2021 ATB Financial Classic Tournament returns to help support mental health initiatives
The ATB Financial Classic is back in 2021 with a distinctly Canadian look.
Wednesday, less than a week away from the return of the golf tournament, media and sponsors were invited to learn more about the Mackenzie Tour and this year's charities.
PGA Tour Canada announced Wednesday that it has secured a three year agreement with returning key sponsor ATB Financial. This year's tournament will take place at Country Hills Golf Club in Calgary from Sept. 13-19.
ATB Financials Classic tournament director Colin Lavender said that thanks to the pandemic, the field for the 2021 tourney will be a little different than past tournaments, but that fans should still expect a high level of play.
“The big difference this year is that it's primarily a Canadian field," Lavender said. "Most years, it's about 80 per cent American and this year, it's about 90 per cent Canadian just due to the COVID restrictions on travel.”
The pandemic resulted in the cancellation of the 2020 tournament.
“It was very frustrating last year not being able to have it," Lavender said. "It's great for the players to have somewhere to play and a place for them to progress to try to attain their dream of getting onto the PGA Tour.”
The competition is just one aspect of what the tournament brings, with the Canadian Mental Health Association (CMHA) chosen as the primary charity for this years ATB Financial Classic.
Karen Gallagher-Burt is with the CMHA and said the funds raised are needed now more than ever. “When we get events like this, it's such a boost in multiple ways," she said. "Number one is always the awareness. It's the fact that people are seeing us in the media, they're paying attention to what's going on.”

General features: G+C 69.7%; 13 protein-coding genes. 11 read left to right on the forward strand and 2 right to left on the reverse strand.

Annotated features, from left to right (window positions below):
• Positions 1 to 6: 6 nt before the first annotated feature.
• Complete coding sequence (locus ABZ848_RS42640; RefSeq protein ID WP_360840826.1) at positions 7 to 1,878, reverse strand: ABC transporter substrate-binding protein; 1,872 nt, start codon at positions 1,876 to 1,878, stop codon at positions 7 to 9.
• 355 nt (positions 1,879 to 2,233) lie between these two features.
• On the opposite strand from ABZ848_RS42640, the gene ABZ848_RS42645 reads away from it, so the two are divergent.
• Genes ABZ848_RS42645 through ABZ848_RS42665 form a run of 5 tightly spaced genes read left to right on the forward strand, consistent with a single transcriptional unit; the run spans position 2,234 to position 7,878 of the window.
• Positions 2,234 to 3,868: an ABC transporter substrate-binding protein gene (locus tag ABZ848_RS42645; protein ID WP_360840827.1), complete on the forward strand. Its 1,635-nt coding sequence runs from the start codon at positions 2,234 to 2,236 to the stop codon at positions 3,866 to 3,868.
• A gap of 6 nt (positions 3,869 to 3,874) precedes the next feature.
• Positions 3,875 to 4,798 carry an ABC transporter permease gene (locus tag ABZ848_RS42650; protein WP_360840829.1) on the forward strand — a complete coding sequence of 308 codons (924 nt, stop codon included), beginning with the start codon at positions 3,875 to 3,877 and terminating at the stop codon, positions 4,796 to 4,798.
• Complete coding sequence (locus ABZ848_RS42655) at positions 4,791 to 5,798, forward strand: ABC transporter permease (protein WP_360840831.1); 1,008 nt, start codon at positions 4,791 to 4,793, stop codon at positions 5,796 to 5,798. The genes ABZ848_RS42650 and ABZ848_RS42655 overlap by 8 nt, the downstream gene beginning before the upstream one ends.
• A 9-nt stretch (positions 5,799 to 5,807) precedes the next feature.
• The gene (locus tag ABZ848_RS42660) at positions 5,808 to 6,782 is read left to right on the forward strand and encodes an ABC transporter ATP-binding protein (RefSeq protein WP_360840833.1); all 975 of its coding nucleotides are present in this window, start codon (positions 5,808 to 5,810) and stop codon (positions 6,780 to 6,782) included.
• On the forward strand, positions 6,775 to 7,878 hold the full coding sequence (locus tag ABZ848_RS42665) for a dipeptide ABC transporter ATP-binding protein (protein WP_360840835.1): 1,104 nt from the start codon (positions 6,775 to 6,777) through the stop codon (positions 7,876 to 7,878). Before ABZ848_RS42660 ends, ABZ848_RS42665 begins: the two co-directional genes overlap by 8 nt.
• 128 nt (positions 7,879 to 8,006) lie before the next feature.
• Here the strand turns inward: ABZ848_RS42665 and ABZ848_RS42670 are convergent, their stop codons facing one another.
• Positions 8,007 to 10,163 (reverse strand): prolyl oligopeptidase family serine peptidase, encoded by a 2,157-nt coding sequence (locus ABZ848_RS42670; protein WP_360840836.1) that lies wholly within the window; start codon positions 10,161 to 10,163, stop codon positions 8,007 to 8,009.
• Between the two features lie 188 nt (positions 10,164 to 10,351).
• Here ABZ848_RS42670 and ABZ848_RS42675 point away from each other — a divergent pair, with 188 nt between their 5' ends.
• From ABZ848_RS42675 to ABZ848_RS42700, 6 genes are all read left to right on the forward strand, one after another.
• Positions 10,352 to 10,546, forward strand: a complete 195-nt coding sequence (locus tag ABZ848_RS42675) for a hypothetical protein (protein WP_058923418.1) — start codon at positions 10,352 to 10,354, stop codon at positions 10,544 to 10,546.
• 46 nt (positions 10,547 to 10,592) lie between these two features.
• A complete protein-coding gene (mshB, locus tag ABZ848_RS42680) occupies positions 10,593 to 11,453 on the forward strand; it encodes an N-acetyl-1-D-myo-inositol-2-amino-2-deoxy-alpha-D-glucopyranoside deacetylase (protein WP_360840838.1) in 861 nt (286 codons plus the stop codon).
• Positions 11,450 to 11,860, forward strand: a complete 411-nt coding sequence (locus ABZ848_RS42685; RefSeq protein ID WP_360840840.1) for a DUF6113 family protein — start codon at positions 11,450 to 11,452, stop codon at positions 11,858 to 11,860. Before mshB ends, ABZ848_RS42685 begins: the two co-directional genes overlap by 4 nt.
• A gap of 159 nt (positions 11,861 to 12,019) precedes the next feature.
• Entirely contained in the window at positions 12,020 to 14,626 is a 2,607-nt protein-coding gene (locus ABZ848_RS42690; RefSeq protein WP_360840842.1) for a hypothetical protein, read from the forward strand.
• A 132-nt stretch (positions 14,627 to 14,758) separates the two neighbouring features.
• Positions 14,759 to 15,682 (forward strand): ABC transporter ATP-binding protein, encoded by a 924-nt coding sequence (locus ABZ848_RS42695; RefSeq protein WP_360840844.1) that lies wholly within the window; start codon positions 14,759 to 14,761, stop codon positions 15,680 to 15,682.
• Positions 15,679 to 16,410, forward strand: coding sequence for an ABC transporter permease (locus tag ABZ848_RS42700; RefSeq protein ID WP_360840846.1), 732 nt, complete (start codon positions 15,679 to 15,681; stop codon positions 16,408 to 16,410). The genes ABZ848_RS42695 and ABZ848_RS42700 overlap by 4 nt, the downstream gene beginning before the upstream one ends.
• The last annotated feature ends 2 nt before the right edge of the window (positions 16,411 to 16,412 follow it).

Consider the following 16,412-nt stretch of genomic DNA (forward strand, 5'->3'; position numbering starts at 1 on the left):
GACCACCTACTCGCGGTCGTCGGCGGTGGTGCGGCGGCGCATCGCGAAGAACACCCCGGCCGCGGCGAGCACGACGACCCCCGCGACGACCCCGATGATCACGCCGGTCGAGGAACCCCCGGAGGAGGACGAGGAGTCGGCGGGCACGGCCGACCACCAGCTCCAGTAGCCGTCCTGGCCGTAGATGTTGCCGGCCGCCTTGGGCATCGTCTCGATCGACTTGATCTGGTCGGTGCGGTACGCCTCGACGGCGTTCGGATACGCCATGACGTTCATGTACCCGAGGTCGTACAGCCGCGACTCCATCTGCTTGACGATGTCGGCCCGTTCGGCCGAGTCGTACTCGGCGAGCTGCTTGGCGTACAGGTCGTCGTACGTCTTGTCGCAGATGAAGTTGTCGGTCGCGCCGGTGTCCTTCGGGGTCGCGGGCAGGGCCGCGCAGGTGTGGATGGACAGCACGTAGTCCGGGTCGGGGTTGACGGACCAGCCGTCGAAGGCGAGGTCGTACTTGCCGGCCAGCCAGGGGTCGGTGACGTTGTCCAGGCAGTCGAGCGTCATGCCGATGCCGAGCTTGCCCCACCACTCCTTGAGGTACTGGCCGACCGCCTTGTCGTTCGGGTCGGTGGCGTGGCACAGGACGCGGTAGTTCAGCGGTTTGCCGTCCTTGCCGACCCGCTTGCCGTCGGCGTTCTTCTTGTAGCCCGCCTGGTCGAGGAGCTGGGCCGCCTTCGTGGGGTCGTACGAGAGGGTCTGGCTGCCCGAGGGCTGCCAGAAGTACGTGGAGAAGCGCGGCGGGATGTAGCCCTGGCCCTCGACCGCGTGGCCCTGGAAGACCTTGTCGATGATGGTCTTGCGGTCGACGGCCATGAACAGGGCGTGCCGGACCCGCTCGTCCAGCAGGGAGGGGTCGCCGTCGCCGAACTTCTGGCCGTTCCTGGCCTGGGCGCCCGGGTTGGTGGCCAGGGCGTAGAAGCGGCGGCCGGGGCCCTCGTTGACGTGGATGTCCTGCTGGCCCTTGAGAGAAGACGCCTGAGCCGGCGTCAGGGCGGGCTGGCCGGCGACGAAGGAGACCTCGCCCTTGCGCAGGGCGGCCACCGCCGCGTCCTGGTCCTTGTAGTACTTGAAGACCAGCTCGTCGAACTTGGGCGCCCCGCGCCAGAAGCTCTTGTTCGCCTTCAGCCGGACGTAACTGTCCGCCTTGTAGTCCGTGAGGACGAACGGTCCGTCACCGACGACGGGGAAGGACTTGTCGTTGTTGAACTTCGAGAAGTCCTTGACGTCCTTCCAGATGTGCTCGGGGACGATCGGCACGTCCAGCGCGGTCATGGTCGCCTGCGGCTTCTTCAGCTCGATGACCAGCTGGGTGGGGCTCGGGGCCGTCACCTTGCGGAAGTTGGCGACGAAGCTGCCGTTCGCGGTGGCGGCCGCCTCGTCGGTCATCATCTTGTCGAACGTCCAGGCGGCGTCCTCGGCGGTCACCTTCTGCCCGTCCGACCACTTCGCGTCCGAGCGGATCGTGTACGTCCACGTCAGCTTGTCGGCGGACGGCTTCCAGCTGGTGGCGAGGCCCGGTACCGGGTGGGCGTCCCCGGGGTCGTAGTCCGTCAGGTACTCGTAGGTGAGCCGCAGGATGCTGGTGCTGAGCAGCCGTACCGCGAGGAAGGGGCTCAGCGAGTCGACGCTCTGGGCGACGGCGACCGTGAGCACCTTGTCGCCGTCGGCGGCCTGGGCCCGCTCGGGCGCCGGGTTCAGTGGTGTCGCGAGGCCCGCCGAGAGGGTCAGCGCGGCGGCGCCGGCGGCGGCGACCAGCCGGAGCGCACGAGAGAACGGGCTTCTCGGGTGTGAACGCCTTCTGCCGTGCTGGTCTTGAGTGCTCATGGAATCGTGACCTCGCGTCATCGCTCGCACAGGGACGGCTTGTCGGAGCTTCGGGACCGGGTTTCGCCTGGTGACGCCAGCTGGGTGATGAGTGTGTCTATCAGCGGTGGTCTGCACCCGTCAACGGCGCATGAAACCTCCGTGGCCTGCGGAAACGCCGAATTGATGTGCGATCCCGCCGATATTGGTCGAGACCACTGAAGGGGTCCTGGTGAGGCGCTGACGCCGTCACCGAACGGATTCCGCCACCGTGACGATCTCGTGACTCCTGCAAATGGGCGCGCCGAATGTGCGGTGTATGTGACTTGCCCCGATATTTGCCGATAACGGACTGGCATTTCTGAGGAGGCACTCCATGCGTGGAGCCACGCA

“The other part is the awareness of the funding needs," she said. And for us, particularly, this kind of money comes in at a time when we need that gap funding, we need to fill in some of the cracks and programs that are escalating due to COVID.”
Gallagher-Burt added that the number of Canadians in need of mental health support is growing rapidly, “What we have seen is that generally speaking in any organization or large corporations, particularly when you look at their claims for ability or disability number one is always been musculoskeletal; so you injure your body somewhere, but reality is that for many companies, that's gone to number two, and mental health has come to (be) number one. So what they're seeing is this significant increase in all staff."
Organizers of the tournament said that charitable donations are a key component of all PGA Tour events, including on the Mackenzie Tour and are hopeful that they can raise $50,000 to $100,000 for the CMHA.
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